Inflammation - B. Pharma 2nd Semester Pathophysiology notes pdf




       Types of inflammation

       Changes involved in acute inflammation


At the end of this PDF, student will be able to

         Define “inflammation”

        Classify inflammation 

        Describe the etiology of inflammation

         Identify the signs of inflammation

         Describe the changes involved in acute inflammation


“Local response of living mammalian tissues to injury due to any agent “

       Body defence reaction to eliminate or limit the spread of injurious agent, followed by removal of the necrosed cells and tissues

       Protective response

Etiology of Inflammation

       Infective agents - bacteria, viruses and their toxins, fungi, parasites

       Immunological agents -  cell-mediated and antigen antibody reactions

       Physical agents - heat, cold, radiation, mechanical trauma

       Chemical agents  - organic and inorganic poisons

Signs of inflammation

4 cardinal signs of inflammation

       Rubor (redness)

       Tumor (swelling)

       Calor (heat) and

       Dolor (pain)

Fifth sign - functio laesa (loss of function) - Virchow

Types of inflammation

Depending upon the defense capacity of host and duration of response

       Acute Inflammation

       Chronic inflammation

Acute Inflammation

       Short duration

       Represents early body reaction

       Followed by repair

Main features

       Accumulation of fluid & plasma at the affected site

       Intravascular activation of platelets

       Polymorpho nuclear neutrophills (PMN) – inflammatory cells

Chronic Inflammation

       Longer duration

       If causative agent of acute inflammation persists for long periods

       Recurrent attack of acute inflammation

Main features:

       Presence of lymphocytes, plasma cells & Macrophages as inflammatory cells

Changes in Acute inflammation

Two main events involved

1. Vascular events

       Alteration of microvasculature (arteries, capillaries & venules)

2. Cellular events

       Exudation of leucocytes


Vascular events

       Alteration in the microvasculature - tissue injury

Haemodynamic Changes

Earliest features - vascular flow change,  calibre of small blood vessels

1.  Irrespective of the type of injury -  transient vasoconstriction of arterioles

       Mild form – blood flow -  3-5 seconds

       More severe injury the vasoconstriction -  5 minutes

Vascular changes

2.  Persistent progressive vasodilatation 

       Mainly arterioles

       lesser extent -  venules and capillaries

       Increased blood volume  - redness and warmth

3.       Progressive vasodilatation

       Elevate the local hydrostatic pressure - transudation of fluid into the extracellular space – swelling

4. Stasis of microcirculation

       Increased concentration of red cells - blood viscosity

5. Leucocytic margination

       Leucocytes stick to the vascular endothelium

       Move and migrate through the gaps between the endothelial cells into the extravascular space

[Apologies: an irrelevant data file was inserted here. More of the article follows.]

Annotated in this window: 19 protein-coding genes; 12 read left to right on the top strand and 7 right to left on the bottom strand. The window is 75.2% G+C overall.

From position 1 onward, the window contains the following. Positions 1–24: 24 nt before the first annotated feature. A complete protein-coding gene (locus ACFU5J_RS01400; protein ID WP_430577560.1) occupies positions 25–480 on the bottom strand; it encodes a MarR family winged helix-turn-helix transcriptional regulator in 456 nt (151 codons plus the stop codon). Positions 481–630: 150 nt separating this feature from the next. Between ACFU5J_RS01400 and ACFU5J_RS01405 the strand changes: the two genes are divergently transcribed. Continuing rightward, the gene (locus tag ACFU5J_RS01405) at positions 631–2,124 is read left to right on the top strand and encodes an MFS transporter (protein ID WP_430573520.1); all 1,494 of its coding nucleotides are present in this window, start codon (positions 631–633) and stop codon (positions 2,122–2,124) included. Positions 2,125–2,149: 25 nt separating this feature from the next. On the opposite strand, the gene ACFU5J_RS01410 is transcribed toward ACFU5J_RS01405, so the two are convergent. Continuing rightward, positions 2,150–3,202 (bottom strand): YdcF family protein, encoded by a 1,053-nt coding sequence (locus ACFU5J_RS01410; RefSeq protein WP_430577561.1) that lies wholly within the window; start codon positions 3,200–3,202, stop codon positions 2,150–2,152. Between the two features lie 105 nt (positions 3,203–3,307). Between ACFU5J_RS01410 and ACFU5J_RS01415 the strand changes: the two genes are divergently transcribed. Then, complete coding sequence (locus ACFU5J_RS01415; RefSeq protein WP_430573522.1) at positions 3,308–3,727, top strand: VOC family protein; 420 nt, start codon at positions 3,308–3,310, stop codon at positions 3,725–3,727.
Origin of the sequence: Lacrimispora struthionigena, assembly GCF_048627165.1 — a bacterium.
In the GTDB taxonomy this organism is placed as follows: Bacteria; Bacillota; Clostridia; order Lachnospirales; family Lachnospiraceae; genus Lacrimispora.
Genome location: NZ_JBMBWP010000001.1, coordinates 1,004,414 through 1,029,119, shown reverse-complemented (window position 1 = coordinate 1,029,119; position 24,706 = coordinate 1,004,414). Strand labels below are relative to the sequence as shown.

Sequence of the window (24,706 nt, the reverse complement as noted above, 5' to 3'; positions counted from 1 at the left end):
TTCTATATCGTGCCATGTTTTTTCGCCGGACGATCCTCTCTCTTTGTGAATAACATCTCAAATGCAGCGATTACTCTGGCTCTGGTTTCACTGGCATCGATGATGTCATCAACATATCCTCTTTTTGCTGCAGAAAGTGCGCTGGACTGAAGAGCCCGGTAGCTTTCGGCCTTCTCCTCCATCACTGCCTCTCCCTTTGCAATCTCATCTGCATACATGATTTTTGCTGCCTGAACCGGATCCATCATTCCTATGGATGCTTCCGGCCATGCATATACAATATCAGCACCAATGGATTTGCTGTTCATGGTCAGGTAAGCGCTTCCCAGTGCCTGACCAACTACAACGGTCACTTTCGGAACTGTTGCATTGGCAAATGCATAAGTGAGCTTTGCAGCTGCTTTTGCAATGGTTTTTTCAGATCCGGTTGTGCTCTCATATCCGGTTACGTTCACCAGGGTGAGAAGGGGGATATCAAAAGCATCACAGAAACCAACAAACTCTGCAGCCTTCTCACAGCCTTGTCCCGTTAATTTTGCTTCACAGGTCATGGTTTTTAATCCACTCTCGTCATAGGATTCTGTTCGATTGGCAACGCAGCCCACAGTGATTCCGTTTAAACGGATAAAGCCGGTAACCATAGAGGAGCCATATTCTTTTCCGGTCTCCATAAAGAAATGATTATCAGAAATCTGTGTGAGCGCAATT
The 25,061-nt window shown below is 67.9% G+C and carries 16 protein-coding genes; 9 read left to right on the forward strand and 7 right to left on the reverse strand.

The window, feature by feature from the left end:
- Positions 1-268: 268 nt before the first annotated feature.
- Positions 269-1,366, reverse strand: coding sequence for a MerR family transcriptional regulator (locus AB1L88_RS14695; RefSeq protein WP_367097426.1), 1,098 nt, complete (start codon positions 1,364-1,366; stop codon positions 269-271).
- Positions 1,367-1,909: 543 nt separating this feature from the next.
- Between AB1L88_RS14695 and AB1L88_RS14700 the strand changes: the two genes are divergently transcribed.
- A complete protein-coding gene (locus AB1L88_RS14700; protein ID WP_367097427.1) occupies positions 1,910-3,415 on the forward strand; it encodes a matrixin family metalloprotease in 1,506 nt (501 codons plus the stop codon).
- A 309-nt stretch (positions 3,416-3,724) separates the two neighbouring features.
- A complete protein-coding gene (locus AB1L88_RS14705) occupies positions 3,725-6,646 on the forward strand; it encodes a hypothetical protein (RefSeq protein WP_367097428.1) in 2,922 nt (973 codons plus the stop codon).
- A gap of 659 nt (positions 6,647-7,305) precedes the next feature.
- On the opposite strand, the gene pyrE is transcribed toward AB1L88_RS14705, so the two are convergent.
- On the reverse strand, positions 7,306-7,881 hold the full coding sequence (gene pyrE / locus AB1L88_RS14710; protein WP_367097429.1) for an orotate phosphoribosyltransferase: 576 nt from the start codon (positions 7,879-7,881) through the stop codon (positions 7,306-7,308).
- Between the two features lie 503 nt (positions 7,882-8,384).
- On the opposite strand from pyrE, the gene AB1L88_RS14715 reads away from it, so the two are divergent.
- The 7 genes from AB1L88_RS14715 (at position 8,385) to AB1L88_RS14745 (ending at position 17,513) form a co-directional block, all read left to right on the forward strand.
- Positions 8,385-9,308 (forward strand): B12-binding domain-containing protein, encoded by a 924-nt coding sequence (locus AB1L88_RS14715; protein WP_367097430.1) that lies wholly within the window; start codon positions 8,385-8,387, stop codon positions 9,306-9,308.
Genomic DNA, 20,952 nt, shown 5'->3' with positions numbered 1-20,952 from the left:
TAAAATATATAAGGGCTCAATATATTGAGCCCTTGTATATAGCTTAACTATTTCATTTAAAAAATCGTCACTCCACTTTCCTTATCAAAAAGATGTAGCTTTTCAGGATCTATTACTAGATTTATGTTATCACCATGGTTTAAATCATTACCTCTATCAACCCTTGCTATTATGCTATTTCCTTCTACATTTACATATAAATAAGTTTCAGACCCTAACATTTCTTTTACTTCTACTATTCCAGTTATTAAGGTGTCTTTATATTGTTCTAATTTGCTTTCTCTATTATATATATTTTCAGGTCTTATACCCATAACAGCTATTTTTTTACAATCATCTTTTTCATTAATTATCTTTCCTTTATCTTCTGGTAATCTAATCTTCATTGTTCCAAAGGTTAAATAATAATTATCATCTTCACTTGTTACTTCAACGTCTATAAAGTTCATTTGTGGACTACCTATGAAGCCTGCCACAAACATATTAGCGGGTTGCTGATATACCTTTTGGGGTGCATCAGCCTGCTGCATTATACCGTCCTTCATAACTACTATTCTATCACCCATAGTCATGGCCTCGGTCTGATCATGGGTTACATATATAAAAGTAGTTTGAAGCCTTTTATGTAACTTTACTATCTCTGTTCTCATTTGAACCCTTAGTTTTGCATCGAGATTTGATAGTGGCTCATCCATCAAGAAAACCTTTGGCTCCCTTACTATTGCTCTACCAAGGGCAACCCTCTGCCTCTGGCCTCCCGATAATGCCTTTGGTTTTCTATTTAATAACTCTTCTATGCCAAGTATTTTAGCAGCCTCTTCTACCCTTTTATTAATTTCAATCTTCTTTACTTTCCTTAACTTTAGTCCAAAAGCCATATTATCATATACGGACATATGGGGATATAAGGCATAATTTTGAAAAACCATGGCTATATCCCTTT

Triple response


      Appearance of red line

      Local vasodilatation of capillaries and venules


      Bright reddish appearance or flush surrounding the red line  

      Vasodilatation of the adjacent arterioles


      Swelling or oedema of the surrounding

      Transudation of fluid into the extravascular space

Pathogenesis of altered vascular permeability

Normal circumstances - fluid balance - two opposing sets of forces that causes:

Outward movement of fluid from microcirculation

      intravascular hydrostatic pressure

      colloid osmotic pressure of interstitial fluid

Inward movement of interstitial fluid into circulation

      intravascular colloid osmotic pressure

       hydrostatic pressure of interstitial fluid

Contraction of endothelial cells

       Increased leakiness - venules exclusively

       Endothelial cells - temporary gaps – contraction - vascular leakiness - release of histamine, bradykinin and others

       Response - immediately after injury – reversible - short duration (15-30 minutes)

       Example: immediate transient leakage is mild thermal injury of skin of forearm

Retraction of endothelial cells

       structural re-organisation of the cytoskeleton of endothelial cells - reversible retraction – intercellular junctions – venules - cytokines such as interleukin-1 (IL-1) and tumour necrosis factor (TNF)-α - response takes 4-6 hours after injury - lasts for 2-4 hours or more

       The example invitro experimental work only

Direct injury to endothelial cells

       Cell necrosis, physical gaps at the sites of detached endothelial cell - thrombosis at site initiated

       Affects – microvasculature -  immediately after injury  last for several hours or days or  delay of 2-12 hours and last for hours or days


       Inflammation is the local response of living mammalian tissues to injury due to any agent

       The four cardinal signs of inflammation are redness, swelling, heat and pain

       Inflammation is of 2 type acute and chronic inflammation

       Acute inflammation is of Shorter duration , represents early body reaction, followed by repair

       Chronic inflammation is of longer duration and occurs when the agents remains for longer time

       Acute inflammation is characterized by cellular events and vascular events

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